MicrostockGroup Sponsors


Author Topic: best way to focus for a night/dusk cityscape  (Read 7829 times)

0 Members and 1 Guest are viewing this topic.

« on: April 25, 2018, 19:58 »
0
I took some good pictures of a cityscape from a distance (a river separates me from the city), in long exposure, just after the blue hour, some were rejected for the reason "not in focus" ... I have a pana g85 and I wonder if the best way to focus a cityscape is to use a focus to infinity ... panasonic does not talk about this function in the guide, I'm a little lost ... do you know the best method to this type of picture?

My method: I focus on a particular point and then I put the camera in manual mode + manual focus, then I take the pose ...

thank you.


« Reply #1 on: April 25, 2018, 22:21 »
0
mm, two things, without actually seeing the picture.

a) Maybe you really do have a good quality image, and the agency you submitted to rejected it. Don't take it personally, not everyone accepts everything. It doesn't necessary mean its a 'bad' image - just means they don't want it for their site.

b) if it is a large cityscape - I find focusing on a stronger lightsource tends to produce a better picture, because then the exposure/etc is set correctly for the surrounding elements. I'd also do a couple tests to see what produces the best results for you.

PaulieWalnuts

  • We Have Exciting News For You
« Reply #2 on: April 25, 2018, 22:48 »
+2
I took some good pictures of a cityscape from a distance (a river separates me from the city), in long exposure, just after the blue hour, some were rejected for the reason "not in focus" ... I have a pana g85 and I wonder if the best way to focus a cityscape is to use a focus to infinity ... panasonic does not talk about this function in the guide, I'm a little lost ... do you know the best method to this type of picture?

My method: I focus on a particular point and then I put the camera in manual mode + manual focus, then I take the pose ...

thank you.

When using manual are you magnifying to confirm you're getting sharp focus? If you look at the photo at 100% on your computer is it sharp? If it's sharp then you may be getting a generic rejection in that they don't think the photo is sellable but are just using out of focus as an excuse to reject it.

If at 100% it's not in focus/blurry it could be a lot of different reasons. A soft lens. Long exposure blur due to camera movement. Modern focusing systems are ultra reliable. I mainly use Sony and autofocus on night cityscapes is rock solid. Try focusing on a high contrast area such as the corner of the building where the there's light and also black. Use a wireless remote shutter release or the 2-5 second shutter delay. If it's windy put a weight under the  tripod or lower the legs on the tripod.

« Reply #3 on: April 26, 2018, 01:49 »
0
My method: I focus on a particular point and then I put the camera in manual mode + manual focus, then I take the pose ...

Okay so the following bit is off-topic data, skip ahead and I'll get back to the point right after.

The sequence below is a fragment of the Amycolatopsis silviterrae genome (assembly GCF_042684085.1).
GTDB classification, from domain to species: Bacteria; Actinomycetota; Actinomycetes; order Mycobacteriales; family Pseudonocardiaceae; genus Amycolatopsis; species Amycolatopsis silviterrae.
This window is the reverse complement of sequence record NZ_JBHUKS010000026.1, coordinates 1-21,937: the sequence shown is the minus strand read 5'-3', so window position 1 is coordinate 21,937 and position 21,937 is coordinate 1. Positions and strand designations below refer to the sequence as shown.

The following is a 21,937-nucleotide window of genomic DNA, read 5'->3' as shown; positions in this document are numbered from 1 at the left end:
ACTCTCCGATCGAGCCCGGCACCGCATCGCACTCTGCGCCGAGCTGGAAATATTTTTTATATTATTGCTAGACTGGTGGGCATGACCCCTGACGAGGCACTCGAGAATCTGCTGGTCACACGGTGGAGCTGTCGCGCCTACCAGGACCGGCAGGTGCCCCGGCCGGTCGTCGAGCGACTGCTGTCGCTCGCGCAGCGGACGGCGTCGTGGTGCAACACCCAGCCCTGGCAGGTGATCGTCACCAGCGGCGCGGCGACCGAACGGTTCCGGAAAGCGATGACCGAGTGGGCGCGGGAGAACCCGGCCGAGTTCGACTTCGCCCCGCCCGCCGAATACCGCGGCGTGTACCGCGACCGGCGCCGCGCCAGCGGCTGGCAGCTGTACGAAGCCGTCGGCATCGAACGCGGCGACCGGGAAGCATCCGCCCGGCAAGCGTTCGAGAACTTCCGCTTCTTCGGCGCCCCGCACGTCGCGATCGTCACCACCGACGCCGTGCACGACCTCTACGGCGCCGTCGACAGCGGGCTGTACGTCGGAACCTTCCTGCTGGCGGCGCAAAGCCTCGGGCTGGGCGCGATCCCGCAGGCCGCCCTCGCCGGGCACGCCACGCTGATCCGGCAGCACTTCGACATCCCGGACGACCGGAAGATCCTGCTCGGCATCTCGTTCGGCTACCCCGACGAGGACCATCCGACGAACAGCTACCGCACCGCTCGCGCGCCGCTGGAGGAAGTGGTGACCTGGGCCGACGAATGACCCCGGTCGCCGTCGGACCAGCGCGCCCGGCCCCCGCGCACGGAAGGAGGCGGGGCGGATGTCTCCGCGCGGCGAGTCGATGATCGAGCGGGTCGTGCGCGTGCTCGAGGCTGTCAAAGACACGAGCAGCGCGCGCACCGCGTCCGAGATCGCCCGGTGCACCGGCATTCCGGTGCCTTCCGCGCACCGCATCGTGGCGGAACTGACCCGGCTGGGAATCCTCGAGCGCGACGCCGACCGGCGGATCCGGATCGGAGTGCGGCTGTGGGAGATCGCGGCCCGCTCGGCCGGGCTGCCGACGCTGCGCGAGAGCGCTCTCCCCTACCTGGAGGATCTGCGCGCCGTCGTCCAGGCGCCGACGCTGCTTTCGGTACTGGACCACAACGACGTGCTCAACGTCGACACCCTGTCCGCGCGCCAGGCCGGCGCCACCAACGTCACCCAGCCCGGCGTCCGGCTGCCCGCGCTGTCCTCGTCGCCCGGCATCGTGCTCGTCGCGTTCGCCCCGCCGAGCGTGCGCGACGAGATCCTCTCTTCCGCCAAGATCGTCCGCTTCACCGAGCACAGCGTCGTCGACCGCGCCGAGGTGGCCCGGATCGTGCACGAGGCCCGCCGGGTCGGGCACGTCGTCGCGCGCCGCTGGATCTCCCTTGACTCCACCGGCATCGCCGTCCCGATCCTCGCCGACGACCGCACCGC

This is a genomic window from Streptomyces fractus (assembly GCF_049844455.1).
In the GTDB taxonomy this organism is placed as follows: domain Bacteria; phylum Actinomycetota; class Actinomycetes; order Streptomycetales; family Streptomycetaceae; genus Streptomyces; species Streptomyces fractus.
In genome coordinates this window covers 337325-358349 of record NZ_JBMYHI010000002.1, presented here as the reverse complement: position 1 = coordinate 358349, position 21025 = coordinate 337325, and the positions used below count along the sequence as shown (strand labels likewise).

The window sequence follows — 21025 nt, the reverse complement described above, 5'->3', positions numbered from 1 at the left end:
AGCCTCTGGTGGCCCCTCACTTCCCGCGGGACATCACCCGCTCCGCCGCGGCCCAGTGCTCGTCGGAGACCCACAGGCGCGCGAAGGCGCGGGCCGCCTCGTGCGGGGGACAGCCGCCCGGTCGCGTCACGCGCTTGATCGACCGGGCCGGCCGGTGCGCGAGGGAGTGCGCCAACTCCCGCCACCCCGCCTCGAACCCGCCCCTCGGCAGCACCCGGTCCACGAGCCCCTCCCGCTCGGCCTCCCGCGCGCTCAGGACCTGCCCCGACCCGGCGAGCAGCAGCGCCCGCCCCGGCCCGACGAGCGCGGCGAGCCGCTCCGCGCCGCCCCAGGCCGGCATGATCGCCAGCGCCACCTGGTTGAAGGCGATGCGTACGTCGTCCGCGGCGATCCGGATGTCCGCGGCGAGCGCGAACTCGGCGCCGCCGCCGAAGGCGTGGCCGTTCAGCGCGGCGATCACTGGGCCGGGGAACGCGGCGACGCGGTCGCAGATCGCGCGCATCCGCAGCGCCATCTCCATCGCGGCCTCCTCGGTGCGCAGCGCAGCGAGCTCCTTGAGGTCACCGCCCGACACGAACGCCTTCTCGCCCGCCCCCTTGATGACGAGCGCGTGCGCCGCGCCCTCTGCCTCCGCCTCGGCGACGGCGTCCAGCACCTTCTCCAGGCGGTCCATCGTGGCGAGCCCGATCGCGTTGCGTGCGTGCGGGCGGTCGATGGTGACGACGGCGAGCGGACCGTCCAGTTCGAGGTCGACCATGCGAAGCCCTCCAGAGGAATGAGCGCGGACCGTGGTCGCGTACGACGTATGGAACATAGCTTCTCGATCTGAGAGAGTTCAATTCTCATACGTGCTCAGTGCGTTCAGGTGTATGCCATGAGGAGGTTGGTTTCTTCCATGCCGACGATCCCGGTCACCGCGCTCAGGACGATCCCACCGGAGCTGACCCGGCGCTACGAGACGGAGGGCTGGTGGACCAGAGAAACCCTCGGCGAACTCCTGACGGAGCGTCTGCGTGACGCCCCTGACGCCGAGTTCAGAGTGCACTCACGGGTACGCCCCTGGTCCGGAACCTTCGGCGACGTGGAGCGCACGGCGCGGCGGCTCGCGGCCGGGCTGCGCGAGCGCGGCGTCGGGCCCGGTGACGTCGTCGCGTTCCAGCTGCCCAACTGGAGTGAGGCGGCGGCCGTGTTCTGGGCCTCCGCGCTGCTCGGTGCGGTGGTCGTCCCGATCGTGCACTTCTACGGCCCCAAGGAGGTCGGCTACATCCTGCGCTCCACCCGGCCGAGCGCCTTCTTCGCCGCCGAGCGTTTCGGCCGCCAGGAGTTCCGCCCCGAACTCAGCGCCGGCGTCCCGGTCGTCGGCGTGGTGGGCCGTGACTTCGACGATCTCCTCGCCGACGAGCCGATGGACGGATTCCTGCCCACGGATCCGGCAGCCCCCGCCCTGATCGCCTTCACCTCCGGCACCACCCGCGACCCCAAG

"Focus on a particular point" - do you mean point the camera there and then use manual focus to focus? Or do you mean use autofocus to focus, and then change to manual focus just so it doesn't change when you take the picture?

Panasonic mirrorless cameras are not necessarily reliable when it comes to night photography autofocus. You need to double-check and focus manually, with the biggest magnification possible on the screen.

Also make sure you focus with the aperture wide open! This is very important. If you're planning on taking the picture at f9 on an f4 lens for example, you may THINK you focused correctly at f9, but if changed to f4, you might see that the focus is actually quite off.

When you take the picture, make sure you're using the sweet spot aperture of your lens, which is usually around two-three stops down from wide open. Like Paulie said, also use a shutter delay of at least 2 seconds to eliminate any camera shake from your hand.

One last thing - if you stop down too much to get a really long shutter speed, say f22 or f16, your image will also become blurry. This is called diffraction and becomes very apparent on cityscapes with lots of small details. You may need an ND filter even at night if you want to use really long shutter speeds. If you use an ND filter, focus without it, and put it on after. Just make sure you don't touch the focus ring while putting it on.  :)

---

To sum up:

Focus manually, don't trust autofocus!
Focus with the aperture wide open, and a shutter speed fast enough (like 1/50) so you can see the changes in real time. You will have to raise the ISO temporarily to see anything.
Change back to the settings you want to use for the photo. Usually an aperture setting of 2-3 stops down from wide open, lowest possible ISO and a long shutter.
Don't use a really closed down aperture (high f number like f16/f22) - your photo will not be sharp.
Use a shutter delay, or remote trigger.

One last thing - most lenses will actually go "beyond" infinity focus, which means if you just set it to focus at the maximum distance, it will be very out of focus. Never do that. You could of course find out where true infinity focus is on your particular lens, and mark it. There would still be margin for error so I would double-check both one and two times.  ;)
« Last Edit: April 26, 2018, 02:23 by increasingdifficulty »

Uncle Pete

  • Great Place by a Great Lake - My Home Port
« Reply #4 on: April 26, 2018, 08:08 »
0
I think it's covered, focus on a dot of light, in the distance, manually (read all of the above) wide open.

Mirror lock up if it's not already on the list. I don't know if I missed reading that?

I just want to repeat, you need a rock solid tripod, and if you aren't on firm ground, the floor, wooden deck, or anything that can vibrate, traffic, will cause movement. If these are long time exposures, you should have a brick, rock, old lifting weight or something heavy, attached to the center of your tripod, to prevent minor movement.

(borrowed from this site: http://www.instructables.com/id/Tripod-stabilizer-weight-hook/ )